Showing a Fair Trade film, whether as part of a special film night or as part of a service or meeting, can be a great way of introducing people to Fairtrade. A number of churches and groups have asked for recommendations of videos. Some films that church groups often use (such as Black Gold) are full-length and require the purchase of a license. If you’re looking for something shorter and available online here are our nominees for:
“Best Call to Action” It’s not their newest film – but it’s one of their best. The Fairtrade Foundation’s 2010 “Big Swap” animated video is clear: our little swaps can make a big difference for Fairtrade producers and their communities.
“Best Introductory Films” The Fairtrade Foundation’s “Fairtrade Matters” (13+ minutes) is not a film you’ll forget. Beautifully produced, it follows tea-pickers Edson and Tsala at home, at work, in church, and at meetings. Along the way it shows what Fairtrade has done for them and their communities – but also picks up just how hard it is for farm labourers to make ends meet.
“Fairtrade for Beginners” (Naashon Zalk Media, South Africa). Katy January, training manager for a South African fruit farm, goes on a road trip to discover how Fairtrade really works. The film shows the varied nature of Fairtrade in South Africa as Katy visits a smallholder cooperative (Eksteenskuil Agricultural Cooperative), a hired labour Fairtrade farm, and the Fairtrade offices in Cape Town. Occasionally the dialogue doesn’t flow, but the film is comprehensive and interesting – especially as it gives a southern perspective, with a relatively low emphasis on price and a high emphasis on empowerment. Two segments of about 15 minutes each.
“Best Narratives” Shared Interest, which makes loans to Fairtrade producers, has a series of in-depth case studies, in which producers speak about their experiences. Those covered include Mpanga Growers Tea Factory (Uganda, 9 mins); Salom (Kenya, 11 mins); and Rwandan Cooperatives (11 mins – very powerful, deals with genocide and gender-based violence). Each helps viewers to understand not only Fairtrade production but how, with proper funding, it can scale up.
“Ending Modern Day Slavery” (CNN) Divine CEO Sophie Tranchell explains how the company ensures traceability for its Fairtrade cocoa beans. Not the greatest artistic values, but the content is very good if people have questions about the traceability of Fairtrade products. Part of a longer CNN series on child slavery and chocolate. Short (2.5 minutes)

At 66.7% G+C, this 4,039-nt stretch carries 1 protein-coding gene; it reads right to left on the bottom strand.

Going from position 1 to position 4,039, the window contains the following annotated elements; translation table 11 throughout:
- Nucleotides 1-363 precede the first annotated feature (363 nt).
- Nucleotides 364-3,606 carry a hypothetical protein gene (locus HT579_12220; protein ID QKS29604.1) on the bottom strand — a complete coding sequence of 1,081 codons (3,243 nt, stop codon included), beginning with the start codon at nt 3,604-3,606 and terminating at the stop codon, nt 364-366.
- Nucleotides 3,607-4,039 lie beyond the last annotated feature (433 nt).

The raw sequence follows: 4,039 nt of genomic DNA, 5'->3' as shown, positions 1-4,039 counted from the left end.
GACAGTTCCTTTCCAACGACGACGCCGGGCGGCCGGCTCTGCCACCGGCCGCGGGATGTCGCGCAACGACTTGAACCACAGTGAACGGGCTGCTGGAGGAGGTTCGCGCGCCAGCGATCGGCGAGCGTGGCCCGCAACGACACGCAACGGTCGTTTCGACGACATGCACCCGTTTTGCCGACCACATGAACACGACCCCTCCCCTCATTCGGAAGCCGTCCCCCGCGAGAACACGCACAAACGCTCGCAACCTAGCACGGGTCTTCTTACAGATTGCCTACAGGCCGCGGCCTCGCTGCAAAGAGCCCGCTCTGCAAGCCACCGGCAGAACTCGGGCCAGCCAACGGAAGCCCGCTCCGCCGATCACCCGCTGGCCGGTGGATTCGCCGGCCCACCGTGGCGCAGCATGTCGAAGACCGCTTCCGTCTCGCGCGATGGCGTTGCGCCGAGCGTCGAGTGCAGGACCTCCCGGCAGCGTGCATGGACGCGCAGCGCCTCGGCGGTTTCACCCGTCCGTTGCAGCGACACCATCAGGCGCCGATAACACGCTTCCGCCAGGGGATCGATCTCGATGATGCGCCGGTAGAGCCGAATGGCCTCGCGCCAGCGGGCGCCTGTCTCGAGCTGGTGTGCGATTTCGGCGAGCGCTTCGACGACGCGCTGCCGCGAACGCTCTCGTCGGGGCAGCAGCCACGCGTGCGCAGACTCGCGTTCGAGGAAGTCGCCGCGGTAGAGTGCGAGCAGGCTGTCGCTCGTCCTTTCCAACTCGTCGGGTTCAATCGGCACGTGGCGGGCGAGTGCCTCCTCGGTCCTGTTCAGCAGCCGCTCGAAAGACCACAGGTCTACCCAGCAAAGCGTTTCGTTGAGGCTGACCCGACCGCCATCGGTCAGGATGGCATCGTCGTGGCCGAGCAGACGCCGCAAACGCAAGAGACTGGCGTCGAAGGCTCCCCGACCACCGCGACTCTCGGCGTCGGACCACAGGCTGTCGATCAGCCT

Fairtrade Africa has made a variety of impact films. One of the best in showing how Fairtrade can scale up comes from Ethiopia; another really fascinating one shows the impact of Fairtrade on education in Sireet (Kenya). In the last, Kenyan tea farmers speak about the impact of changing weather patterns on local production and what they are doing to adapt.
Most powerful is almost certainly Jan Nimmo’s ‘Bonita: Ugly Bananas’ – you can view it online, or buy it as a DVD to show a group. The story of Nimmo’s visit to an Ecuadorian banana plantation as its workers peacefully tried to unionise and strike for better conditions – only to be attacked by armed men hired by the company – is a searing indictment of workers’ treatment and a reminder of why Fairtrade is so important.
“Lifetime Achievement Awards” Here are some channels where you can find lots of great Fair Trade films:
- Fairtrade Africa: Terrific films, designed in most cases for an African audience. Lots of strong statements on impact.
- Fair Trade Egypt: Great collection of films showing how particular goods (scarves, wooden carvings, etc) are produced. English or English subtitles.
- Fairtrade Foundation (UK): A huge array of films – the ones done for Fairtrade Fortnight are always very impressive, and there are lots of hidden gems.